The move downmarket.
From: Rudolf Sykora
Sent: Tuesday, April 02, 2013 10:41 AM
To: Ivor Catt
Cc: email@example.com ; Jan Pekař
Subject: Re: rudolf
Dear Mr Catt,
I warned you to not send crap e-mail to me.
One more such email and I will quit any communication with you and you will
not get anything. Limit the correspondence to physical issues.
“Ethics is part of the defence mechanism of an entrenched Establishment. Anything done in defence of an entrenched Science Establishment is by definition ethical. Anything attempted which threatens an entrenched Science Establishment (like pointing to a fundamental error in a published refereed journal, and thus a flaw in classical theory) is by definition unethical.”
So the above by Rudolf is not unethical. In fact, he has to “mix it” and go downmarket.
It is interesting to compare it with the email from Professor Yakovlev, Head of Department in Newcastle University.
From: Alex Yakovlev
Sent: Tuesday, March 26, 2013 5:03 PM
To: 'Ivor Catt'
Subject: RE: em
Thanks. I’ll read your article. Yes, I am going to meet with David Walton in July.
I hope I’ll know better about your theory and will see if I can understand it and promote it here at Newcastle.
However, that is an aside. Rudolf follows the normal pattern, that when a “Defender of the Faith” – the faith being classical electromagnetism – gets to suspect a fatal flaw in it, he is straight into the gutter. This is safe, because there are no ethical restraints on a “Defender of the Faith”. The attacks on Catt have been assembled here . Interestingly, when I told my partner Liba that I would add the Rudolf attack here , she was upset. Along with the rest of society, she thought that if someone (Rudolf) told the leading expert in electromagnetic theory that he was incompetent in electromagnetic theory, he should get away scot free. That is not Liba’s attitude, it is everyone’s attitude. There are no requirements imposed on Sir Michael Pepper, “knighted for services to physics”. Having received that accolade among others, the general view is that he now has no responsibility for physics. The core reason for the end of science, now that it is professional, is that society does not think through what is required of the “great and the good” in science. Further, the man in the street thinks the leaders of science need meet no precepts, but only have to bask in their fame. There are no sanctions if Pepper, “knighted for services to physics”, fails to do what he obviously needs to do. He was instructed to write to me about “The Catt Question”. When a decade later he decided that what he had written was wrong, he did not write to me. Generally, the man in the street does not bother to think through the implications of his behaviour, and probably thinks Pepper was free to either write to me or not write to me. It is this lack of general basic grasp of the obvious rules of behaviour required by such as Pepper which means science is doomed. The problem, these obvious precepts have never been stated.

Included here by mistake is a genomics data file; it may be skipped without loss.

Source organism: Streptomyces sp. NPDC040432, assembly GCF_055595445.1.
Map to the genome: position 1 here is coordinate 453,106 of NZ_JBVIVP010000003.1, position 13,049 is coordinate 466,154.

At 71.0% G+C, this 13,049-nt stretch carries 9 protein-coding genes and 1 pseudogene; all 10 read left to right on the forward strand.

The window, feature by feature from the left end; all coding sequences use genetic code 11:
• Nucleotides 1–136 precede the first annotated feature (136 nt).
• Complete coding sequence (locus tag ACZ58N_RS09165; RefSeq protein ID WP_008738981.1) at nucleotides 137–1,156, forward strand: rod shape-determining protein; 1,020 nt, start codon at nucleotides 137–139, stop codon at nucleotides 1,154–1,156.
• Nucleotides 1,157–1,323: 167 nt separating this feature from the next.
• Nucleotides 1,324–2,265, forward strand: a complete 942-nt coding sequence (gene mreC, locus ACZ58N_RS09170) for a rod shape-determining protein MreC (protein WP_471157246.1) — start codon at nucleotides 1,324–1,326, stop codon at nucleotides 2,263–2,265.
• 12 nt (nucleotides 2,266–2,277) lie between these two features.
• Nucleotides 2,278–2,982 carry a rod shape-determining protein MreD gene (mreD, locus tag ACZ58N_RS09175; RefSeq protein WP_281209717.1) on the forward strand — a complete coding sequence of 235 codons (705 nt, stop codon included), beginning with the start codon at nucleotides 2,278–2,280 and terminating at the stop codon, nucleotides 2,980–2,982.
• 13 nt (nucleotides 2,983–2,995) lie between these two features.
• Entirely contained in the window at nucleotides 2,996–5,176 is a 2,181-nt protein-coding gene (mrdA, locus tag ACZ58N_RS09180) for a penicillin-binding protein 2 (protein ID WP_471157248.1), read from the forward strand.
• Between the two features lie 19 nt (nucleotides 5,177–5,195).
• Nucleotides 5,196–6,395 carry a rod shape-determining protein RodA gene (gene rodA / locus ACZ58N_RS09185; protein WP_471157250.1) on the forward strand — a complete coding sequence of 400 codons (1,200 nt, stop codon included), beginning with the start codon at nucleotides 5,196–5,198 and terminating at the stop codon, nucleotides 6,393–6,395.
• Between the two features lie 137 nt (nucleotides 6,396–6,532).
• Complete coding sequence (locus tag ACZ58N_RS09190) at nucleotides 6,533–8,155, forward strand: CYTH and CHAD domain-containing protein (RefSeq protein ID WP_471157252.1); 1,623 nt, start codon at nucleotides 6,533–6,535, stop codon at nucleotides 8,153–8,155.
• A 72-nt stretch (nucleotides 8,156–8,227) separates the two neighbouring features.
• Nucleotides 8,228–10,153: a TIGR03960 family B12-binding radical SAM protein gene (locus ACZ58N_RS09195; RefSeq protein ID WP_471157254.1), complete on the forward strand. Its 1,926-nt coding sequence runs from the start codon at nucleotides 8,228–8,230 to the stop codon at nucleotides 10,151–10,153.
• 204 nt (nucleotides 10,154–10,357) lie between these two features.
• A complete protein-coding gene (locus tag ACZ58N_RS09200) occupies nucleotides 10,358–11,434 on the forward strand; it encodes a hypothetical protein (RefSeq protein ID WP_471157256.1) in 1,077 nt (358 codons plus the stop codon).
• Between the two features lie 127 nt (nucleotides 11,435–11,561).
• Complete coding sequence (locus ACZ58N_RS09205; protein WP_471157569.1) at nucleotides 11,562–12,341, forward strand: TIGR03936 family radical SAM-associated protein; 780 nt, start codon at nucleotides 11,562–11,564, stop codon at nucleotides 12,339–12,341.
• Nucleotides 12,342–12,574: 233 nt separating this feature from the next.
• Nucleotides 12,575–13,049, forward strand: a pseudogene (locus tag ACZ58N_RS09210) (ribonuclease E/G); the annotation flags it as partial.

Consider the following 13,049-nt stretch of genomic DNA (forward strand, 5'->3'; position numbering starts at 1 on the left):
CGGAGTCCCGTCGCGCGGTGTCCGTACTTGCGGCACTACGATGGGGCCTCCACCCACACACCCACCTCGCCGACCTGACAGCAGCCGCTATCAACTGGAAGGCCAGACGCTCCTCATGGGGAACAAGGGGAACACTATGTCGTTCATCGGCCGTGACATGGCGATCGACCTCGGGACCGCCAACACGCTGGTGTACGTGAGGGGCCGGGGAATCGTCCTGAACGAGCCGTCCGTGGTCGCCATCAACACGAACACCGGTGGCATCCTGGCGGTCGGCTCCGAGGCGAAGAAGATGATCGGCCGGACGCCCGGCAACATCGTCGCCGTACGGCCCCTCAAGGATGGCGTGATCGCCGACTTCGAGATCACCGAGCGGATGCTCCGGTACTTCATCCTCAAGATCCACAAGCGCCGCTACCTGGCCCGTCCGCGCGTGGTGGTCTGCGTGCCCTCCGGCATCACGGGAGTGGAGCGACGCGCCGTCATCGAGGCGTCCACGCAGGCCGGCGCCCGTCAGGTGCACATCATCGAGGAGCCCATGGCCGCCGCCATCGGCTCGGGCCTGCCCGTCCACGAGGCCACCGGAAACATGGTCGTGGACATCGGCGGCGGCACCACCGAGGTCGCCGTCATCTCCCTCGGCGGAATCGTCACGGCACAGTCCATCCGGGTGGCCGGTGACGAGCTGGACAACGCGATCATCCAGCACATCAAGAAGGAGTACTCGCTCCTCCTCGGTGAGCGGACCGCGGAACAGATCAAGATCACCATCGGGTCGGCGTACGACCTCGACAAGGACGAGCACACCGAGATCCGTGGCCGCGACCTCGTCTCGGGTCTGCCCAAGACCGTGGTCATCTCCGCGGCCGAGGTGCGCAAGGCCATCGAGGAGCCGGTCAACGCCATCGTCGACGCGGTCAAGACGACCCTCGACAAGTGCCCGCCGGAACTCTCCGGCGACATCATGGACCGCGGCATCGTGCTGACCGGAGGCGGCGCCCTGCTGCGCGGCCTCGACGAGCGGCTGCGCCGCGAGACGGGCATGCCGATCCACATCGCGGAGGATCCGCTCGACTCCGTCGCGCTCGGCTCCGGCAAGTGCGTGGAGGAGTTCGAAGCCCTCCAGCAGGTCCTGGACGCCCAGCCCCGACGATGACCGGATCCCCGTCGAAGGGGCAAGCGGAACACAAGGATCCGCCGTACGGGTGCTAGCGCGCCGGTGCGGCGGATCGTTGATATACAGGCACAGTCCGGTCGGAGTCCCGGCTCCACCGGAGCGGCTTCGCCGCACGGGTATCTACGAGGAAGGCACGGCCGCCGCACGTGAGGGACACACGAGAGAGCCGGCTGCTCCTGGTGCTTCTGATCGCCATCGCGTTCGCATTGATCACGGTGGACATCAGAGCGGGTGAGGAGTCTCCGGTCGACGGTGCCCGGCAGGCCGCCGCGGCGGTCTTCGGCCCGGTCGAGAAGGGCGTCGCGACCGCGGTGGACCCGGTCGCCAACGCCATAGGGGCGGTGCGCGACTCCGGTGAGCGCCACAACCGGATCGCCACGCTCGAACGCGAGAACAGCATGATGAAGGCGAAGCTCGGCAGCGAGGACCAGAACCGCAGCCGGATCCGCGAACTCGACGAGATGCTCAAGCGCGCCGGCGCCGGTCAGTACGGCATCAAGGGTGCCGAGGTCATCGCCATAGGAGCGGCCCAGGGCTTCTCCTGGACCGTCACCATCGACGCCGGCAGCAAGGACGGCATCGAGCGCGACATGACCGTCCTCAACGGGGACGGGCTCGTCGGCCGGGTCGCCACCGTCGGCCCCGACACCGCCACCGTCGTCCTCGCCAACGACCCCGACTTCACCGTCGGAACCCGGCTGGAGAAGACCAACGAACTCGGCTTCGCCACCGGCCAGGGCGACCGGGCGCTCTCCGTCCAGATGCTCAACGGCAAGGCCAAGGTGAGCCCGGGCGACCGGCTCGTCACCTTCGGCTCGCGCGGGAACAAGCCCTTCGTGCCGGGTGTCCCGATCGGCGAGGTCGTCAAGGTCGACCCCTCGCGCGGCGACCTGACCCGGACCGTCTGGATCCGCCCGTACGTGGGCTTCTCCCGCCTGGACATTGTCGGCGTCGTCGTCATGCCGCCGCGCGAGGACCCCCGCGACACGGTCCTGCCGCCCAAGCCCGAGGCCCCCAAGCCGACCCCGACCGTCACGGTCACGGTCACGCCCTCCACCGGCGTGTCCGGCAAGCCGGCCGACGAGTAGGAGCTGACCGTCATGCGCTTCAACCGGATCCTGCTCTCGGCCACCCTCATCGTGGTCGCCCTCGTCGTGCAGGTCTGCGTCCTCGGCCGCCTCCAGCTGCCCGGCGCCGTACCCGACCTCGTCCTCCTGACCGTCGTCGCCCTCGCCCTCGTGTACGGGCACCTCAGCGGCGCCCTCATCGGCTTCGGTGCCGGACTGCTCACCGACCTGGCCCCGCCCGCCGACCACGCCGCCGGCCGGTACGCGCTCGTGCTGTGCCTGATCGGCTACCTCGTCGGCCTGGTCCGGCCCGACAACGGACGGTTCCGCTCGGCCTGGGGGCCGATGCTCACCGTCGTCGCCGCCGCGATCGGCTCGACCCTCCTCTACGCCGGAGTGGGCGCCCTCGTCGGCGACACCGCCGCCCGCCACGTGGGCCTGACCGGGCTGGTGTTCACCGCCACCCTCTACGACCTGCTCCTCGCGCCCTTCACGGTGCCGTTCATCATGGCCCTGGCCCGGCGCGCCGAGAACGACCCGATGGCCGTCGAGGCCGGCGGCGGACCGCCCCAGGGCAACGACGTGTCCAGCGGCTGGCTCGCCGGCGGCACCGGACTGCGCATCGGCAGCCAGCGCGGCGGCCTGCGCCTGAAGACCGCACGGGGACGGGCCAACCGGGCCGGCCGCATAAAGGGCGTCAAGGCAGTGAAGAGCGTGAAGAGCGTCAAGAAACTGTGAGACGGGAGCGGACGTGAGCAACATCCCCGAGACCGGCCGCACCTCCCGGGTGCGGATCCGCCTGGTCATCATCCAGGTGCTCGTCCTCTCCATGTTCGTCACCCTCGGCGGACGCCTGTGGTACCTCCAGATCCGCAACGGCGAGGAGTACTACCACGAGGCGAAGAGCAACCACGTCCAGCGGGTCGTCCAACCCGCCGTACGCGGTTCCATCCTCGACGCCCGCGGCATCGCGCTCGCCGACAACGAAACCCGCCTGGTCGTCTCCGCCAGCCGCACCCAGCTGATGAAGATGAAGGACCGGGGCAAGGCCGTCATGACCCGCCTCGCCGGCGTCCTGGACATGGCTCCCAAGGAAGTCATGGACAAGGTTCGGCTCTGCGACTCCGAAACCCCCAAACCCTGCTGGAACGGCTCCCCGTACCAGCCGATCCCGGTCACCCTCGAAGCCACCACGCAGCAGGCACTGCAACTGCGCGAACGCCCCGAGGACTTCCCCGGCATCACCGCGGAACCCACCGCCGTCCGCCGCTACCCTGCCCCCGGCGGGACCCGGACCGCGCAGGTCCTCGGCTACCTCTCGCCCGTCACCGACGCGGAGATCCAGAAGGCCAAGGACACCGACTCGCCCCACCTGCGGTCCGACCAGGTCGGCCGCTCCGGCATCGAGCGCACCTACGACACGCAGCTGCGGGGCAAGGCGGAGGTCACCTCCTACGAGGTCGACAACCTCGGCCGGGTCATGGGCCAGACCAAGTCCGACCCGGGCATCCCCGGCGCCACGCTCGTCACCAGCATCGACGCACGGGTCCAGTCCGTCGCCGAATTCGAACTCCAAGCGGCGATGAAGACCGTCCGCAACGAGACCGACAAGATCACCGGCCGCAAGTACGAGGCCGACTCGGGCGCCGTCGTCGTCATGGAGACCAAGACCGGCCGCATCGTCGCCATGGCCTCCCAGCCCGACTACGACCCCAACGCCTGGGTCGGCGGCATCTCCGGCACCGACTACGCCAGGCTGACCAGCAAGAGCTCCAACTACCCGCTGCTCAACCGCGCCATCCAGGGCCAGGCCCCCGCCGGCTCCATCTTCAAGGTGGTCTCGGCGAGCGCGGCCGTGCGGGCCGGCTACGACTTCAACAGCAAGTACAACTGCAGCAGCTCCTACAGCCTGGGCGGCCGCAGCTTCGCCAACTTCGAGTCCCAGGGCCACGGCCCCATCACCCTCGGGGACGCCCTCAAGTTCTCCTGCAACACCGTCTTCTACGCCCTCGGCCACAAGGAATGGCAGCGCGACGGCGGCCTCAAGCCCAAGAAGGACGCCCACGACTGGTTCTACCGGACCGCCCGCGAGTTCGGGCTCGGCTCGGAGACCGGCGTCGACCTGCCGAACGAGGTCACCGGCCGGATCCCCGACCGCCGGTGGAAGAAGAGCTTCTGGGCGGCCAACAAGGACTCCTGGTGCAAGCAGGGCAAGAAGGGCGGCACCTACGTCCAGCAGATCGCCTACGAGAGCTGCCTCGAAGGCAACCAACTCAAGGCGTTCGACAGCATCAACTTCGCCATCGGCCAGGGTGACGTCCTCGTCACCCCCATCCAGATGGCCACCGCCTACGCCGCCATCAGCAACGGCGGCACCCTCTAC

The removal of any professional or ethical standards from those with entrenched reputations, even as lowly as a PhD, is at the root of the End of Science. It is not possible for science to progress if those who control it are out of control by society. The attitude of the whole of society, not just professional “experts”, who have much more to lose, is the death knell to science.
There is full scale retreat from the epigram;
Uncompromising, indefatigable pursuit of truth, then, is the hallmark that distinguishes science from the charlatan. It constitutes the indispensible ethic of modern science. (Max Born)
Society supports a professional who evades the truth.
Rudolf Sykora is only interesting because no professor or text book writer will make any comment on my elementary questions on their theory, or now on the "Wakefield Experiment" whose results seem to undermine their theory. Sykora is a young blood who got his PdD in this field and has a research post at the university. So he is small fry. However, he gives us an indication of what the professors would write, if they were unwise enough to write anything. Sykora was too young and inexperienced to realise that he should not get involved with Catt, or with problems for classical electromagnetism. He is required to not notice such problems, or his career is in jeopardy.
MacRoberts and MacRoberts , in their very important paper, are not quite right. They think that the man with the new paradigm understands his new theory and also the standard theory, whereas the Professor (or Sykora) only understands the standard theory.
In 1978 I said that the competence of the “Defenders of the Faith” gradually deteriorates. It is not necessary to understand “the faith” if one merely defends it.
By the time fundamental change is needed, we have seen that there are good reasons why the calibre of the 'guardians of the faith', the high priests, will have sunk to an all-time low, becoming worried, inadequate functionaries holding in reverence their predecessors who engineered the era of fast growth and progress.
Today, professor and Sykora have very poor grasp of their theory of electromagnetism. This point is made at the end of the article on The Wakefield Experiment .
It is important to bear in mind what Kuhn says, and the earlier similar statement in the last paragraph of this section by Polanyi . Polanyi says that both sides allege incompetence in the other side, or worse. However, my contribution is to say that “Defenders of the Faith” gradually lose grasp of their faith. If there is no paradigm change, the competence of those defending it gradually deteriorates.
Ivor Catt 2 April 2013